Business Tax

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Events that occur after the Accounting Period end date

Events that occur after the Accounting Period end date

Events can happen in the time between the reporting period date on the annual accounts to the business owner’s approval of the accounts to be issued; it is to be expected in some cases. Where an event does occur, an adjustment can be made to the accounts or a disclosure can be included with the figures to reflect the event. How the accounts are adjusted depends on the situation of the event itself, as per the International Accounting Standards 10 (IAS 10). The IAS collective are part of the International Financial Reporting Standards (IFRS) which have been adopted 166 jurisdictions and are followed by accountancy practices within those jurisdictions.

Deferred Tax and Investment Properties
Income tax is calculated on the profits of the business within an accounting period. The profits involved are usually for goods and services supplied to customers, but some companies will buy property with a view to earn rental income or to sell in a few years when prices have increased and will make a profit this way. Anticipated tax to pay on the sale of the property can be calculated while the property is owned by the company and shown on annual accounts as ‘deferred tax’.
How is a Lease shown on the Annual Accounts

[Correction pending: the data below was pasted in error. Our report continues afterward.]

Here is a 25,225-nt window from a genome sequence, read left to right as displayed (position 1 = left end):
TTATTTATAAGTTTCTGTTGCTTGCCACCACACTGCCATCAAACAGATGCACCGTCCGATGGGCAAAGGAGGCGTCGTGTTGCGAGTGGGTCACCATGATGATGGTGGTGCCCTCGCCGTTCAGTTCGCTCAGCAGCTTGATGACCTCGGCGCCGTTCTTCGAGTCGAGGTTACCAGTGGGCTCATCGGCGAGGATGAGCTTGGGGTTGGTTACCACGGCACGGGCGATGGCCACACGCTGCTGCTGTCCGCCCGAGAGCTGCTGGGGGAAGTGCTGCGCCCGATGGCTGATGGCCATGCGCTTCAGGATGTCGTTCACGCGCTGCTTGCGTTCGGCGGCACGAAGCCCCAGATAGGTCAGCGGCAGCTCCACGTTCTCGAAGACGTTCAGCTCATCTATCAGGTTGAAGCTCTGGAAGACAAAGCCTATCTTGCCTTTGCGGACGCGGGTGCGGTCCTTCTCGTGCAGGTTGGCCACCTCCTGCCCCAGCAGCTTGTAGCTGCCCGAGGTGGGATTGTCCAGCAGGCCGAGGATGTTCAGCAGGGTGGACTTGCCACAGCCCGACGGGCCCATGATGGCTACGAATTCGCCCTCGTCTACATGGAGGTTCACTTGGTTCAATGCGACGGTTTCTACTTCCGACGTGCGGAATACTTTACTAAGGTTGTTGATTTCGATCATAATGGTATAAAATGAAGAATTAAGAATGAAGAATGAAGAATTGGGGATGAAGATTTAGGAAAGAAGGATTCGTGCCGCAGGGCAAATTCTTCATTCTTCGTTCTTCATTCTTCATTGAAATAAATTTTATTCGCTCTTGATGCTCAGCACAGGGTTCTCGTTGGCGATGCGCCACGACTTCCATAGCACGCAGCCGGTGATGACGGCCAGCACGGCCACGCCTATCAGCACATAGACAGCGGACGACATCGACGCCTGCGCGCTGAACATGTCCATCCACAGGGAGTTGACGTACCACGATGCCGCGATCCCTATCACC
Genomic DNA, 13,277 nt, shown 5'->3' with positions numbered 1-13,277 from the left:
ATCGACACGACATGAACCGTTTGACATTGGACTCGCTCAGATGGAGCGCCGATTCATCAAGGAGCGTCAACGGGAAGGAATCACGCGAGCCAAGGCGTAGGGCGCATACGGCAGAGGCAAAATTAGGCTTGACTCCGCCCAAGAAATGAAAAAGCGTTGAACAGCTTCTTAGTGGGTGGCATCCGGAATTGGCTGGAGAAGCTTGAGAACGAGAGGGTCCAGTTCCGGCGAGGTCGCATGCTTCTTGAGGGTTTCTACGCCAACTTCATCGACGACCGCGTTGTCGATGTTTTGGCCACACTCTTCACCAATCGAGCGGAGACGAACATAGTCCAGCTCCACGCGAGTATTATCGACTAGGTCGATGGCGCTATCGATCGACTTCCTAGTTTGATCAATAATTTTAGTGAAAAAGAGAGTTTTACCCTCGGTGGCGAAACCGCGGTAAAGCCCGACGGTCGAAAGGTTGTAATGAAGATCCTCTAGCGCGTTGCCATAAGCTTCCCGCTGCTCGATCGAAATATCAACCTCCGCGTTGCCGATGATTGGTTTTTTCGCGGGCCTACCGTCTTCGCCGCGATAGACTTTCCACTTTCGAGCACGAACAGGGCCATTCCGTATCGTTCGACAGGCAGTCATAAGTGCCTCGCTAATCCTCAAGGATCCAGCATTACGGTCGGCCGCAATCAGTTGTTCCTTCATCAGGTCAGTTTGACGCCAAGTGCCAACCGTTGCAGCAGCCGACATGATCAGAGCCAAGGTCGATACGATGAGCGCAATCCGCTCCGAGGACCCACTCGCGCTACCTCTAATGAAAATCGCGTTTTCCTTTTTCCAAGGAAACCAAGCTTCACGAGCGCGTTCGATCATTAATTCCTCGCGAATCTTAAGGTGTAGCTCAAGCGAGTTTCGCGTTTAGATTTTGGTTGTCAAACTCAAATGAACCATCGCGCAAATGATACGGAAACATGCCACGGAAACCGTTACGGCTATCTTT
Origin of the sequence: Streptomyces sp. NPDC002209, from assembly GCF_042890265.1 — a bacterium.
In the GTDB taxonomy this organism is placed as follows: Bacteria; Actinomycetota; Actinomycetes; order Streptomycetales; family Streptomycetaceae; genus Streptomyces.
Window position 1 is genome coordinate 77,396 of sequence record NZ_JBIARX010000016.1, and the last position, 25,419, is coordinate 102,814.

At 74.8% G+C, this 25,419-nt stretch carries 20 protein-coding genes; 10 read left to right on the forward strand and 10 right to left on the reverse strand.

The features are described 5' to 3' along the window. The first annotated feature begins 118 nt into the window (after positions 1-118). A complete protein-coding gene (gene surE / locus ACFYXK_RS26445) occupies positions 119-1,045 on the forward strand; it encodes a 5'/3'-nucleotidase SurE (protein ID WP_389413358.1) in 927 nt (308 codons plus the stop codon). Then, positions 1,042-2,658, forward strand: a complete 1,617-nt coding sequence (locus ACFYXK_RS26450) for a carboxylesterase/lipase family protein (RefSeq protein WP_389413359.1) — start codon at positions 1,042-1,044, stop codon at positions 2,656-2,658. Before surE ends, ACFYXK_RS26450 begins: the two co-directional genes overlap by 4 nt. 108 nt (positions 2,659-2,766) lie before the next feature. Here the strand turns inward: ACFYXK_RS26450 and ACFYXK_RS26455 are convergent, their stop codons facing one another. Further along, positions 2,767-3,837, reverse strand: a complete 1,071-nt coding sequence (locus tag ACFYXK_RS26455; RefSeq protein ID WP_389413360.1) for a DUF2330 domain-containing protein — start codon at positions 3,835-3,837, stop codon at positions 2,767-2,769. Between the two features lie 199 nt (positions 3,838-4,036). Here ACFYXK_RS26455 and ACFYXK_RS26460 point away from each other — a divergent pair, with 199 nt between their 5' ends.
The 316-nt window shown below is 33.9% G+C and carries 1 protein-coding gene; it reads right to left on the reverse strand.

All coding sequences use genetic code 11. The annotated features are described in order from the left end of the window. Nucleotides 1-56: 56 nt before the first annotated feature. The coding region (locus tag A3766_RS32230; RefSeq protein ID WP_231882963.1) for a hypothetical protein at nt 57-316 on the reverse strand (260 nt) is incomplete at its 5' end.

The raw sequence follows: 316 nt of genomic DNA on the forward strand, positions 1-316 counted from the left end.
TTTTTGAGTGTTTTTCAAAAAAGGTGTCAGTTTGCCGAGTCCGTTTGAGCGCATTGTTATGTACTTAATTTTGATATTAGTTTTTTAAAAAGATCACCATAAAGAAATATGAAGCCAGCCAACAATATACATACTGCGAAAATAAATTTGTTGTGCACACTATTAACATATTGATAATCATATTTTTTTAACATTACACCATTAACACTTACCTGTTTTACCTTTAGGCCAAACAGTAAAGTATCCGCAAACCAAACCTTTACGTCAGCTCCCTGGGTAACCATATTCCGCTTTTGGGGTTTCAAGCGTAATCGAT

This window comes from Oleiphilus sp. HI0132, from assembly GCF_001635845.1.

If there is a lease involved it is required for the lease to be categorized as either a finance or operating lease. A finance lease will appear on the balance sheet of a set of annual accounts but an operating lease will not. Due to the treatment of each lease and how it affects the accounts, the correct category is important. An accountant will be able to determine the treatment when preparing the accounts.
The Importance of Company Budgets
Budgets are a major part of the planning process for the business. Specifically they are a short-term plan to outline what the business wants to achieve by the end of the period. It’s common for a budget to run for twelve months and cover a calendar or financial year. While this creates a clear guide for the managers for the year ahead, the rigid twelve months is a long commitment period. Major events can happen within that time that the budget won’t have accounted for so if the plans deviate significantly this can cause knock-on effects for the remainder of the budget and plan.
Decision Making in a Business
Running a business and being involved in the day-to-day management brings its own set of responsibilities, including decision-making. It will be directors, owners and managers who help to make the more long-term decisions for the business’ growth and such decisions should not be made lightly. The decision-making process needs to have planning and control in consideration to help satisfy the objectives.

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